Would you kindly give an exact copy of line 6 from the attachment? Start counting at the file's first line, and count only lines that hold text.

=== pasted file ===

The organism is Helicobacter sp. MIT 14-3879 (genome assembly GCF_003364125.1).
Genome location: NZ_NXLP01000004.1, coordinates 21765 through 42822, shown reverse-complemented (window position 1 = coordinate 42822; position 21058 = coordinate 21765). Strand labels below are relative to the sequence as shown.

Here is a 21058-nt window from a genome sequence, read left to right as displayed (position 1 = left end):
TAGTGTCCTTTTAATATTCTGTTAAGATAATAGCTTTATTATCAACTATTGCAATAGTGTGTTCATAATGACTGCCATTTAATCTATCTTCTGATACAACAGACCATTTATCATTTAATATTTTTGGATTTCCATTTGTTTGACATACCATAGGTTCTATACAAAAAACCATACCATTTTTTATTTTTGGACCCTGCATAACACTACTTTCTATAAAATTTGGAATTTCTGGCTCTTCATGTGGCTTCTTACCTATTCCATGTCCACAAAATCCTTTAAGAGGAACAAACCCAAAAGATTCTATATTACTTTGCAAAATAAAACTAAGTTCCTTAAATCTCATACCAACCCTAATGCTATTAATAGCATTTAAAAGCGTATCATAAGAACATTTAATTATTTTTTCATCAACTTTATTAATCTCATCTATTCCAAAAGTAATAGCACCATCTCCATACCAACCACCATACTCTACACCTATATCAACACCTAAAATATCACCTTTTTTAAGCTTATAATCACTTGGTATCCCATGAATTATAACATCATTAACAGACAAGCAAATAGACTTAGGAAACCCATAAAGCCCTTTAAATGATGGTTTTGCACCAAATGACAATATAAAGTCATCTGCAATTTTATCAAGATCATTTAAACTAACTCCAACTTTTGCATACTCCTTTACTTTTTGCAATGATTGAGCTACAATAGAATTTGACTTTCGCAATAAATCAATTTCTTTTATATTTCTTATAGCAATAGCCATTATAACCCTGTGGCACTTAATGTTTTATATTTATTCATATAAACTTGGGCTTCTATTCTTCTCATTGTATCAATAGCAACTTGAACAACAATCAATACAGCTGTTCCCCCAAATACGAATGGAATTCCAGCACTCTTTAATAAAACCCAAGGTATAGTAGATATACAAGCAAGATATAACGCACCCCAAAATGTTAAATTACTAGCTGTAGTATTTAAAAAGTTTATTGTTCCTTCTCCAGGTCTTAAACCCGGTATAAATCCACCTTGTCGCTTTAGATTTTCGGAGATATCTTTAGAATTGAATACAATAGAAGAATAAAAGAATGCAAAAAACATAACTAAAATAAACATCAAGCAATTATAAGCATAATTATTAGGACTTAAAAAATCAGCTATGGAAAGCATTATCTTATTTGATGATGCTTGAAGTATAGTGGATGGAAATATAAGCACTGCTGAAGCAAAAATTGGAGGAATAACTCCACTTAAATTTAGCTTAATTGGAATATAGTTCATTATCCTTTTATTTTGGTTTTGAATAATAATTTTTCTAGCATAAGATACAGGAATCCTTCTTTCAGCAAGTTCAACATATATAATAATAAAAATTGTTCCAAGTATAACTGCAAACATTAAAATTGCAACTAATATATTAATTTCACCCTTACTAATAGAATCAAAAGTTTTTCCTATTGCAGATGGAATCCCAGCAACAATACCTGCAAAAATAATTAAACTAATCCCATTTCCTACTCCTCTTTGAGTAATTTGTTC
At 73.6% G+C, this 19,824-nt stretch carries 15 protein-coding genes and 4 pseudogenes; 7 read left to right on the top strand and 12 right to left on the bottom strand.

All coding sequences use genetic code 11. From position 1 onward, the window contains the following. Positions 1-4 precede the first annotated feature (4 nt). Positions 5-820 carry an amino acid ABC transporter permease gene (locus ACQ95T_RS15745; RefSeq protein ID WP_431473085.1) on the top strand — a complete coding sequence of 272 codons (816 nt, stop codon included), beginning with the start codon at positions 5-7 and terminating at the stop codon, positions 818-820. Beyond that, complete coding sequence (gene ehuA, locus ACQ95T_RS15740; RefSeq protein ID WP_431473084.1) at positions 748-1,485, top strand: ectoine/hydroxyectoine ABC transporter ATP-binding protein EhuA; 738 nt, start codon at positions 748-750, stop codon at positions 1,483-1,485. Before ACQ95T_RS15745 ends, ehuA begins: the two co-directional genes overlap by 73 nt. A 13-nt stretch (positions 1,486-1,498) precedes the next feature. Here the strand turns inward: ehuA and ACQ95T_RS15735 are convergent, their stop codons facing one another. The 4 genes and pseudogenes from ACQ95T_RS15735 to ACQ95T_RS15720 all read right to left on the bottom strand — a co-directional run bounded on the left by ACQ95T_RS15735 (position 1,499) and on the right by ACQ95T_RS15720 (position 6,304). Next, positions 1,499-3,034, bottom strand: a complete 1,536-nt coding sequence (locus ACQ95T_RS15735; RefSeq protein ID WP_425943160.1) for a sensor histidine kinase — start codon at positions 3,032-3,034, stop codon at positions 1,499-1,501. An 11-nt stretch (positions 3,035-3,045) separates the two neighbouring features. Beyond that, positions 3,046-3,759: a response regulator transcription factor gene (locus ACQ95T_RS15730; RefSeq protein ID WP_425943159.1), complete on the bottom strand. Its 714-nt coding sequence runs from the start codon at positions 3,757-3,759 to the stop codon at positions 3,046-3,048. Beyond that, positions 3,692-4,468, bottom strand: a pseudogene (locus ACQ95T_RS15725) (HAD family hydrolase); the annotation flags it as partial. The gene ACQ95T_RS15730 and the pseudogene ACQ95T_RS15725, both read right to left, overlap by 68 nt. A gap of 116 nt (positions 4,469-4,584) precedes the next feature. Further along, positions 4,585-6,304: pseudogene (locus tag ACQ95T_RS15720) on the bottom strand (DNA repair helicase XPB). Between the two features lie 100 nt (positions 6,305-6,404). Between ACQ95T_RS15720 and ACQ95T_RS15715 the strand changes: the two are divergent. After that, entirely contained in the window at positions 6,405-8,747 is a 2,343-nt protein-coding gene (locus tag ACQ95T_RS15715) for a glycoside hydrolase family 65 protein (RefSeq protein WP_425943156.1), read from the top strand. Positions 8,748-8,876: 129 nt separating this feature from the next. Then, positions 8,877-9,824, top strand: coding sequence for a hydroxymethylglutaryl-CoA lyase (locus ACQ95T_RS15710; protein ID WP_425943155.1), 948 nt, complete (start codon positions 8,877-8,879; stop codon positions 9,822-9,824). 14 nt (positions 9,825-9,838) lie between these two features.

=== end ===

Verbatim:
All coding sequences use genetic code 11. From position 1 onward, the window contains the following. Positions 1-4 precede the first annotated feature (4 nt). Positions 5-820 carry an amino acid ABC transporter permease gene (locus ACQ95T_RS15745; RefSeq protein ID WP_431473085.1) on the top strand — a complete coding sequence of 272 codons (816 nt, stop codon included), beginning with the start codon at positions 5-7 and terminating at the stop codon, positions 818-820. Beyond that, complete coding sequence (gene ehuA, locus ACQ95T_RS15740; RefSeq protein ID WP_431473084.1) at positions 748-1,485, top strand: ectoine/hydroxyectoine ABC transporter ATP-binding protein EhuA; 738 nt, start codon at positions 748-750, stop codon at positions 1,483-1,485. Before ACQ95T_RS15745 ends, ehuA begins: the two co-directional genes overlap by 73 nt. A 13-nt stretch (positions 1,486-1,498) precedes the next feature. Here the strand turns inward: ehuA and ACQ95T_RS15735 are convergent, their stop codons facing one another. The 4 genes and pseudogenes from ACQ95T_RS15735 to ACQ95T_RS15720 all read right to left on the bottom strand — a co-directional run bounded on the left by ACQ95T_RS15735 (position 1,499) and on the right by ACQ95T_RS15720 (position 6,304). Next, positions 1,499-3,034, bottom strand: a complete 1,536-nt coding sequence (locus ACQ95T_RS15735; RefSeq protein ID WP_425943160.1) for a sensor histidine kinase — start codon at positions 3,032-3,034, stop codon at positions 1,499-1,501. An 11-nt stretch (positions 3,035-3,045) separates the two neighbouring features. Beyond that, positions 3,046-3,759: a response regulator transcription factor gene (locus ACQ95T_RS15730; RefSeq protein ID WP_425943159.1), complete on the bottom strand. Its 714-nt coding sequence runs from the start codon at positions 3,757-3,759 to the stop codon at positions 3,046-3,048. Beyond that, positions 3,692-4,468, bottom strand: a pseudogene (locus ACQ95T_RS15725) (HAD family hydrolase); the annotation flags it as partial. The gene ACQ95T_RS15730 and the pseudogene ACQ95T_RS15725, both read right to left, overlap by 68 nt. A gap of 116 nt (positions 4,469-4,584) precedes the next feature. Further along, positions 4,585-6,304: pseudogene (locus tag ACQ95T_RS15720) on the bottom strand (DNA repair helicase XPB). Between the two features lie 100 nt (positions 6,305-6,404). Between ACQ95T_RS15720 and ACQ95T_RS15715 the strand changes: the two are divergent. After that, entirely contained in the window at positions 6,405-8,747 is a 2,343-nt protein-coding gene (locus tag ACQ95T_RS15715) for a glycoside hydrolase family 65 protein (RefSeq protein WP_425943156.1), read from the top strand. Positions 8,748-8,876: 129 nt separating this feature from the next. Then, positions 8,877-9,824, top strand: coding sequence for a hydroxymethylglutaryl-CoA lyase (locus ACQ95T_RS15710; protein ID WP_425943155.1), 948 nt, complete (start codon positions 8,877-8,879; stop codon positions 9,822-9,824). 14 nt (positions 9,825-9,838) lie between these two features.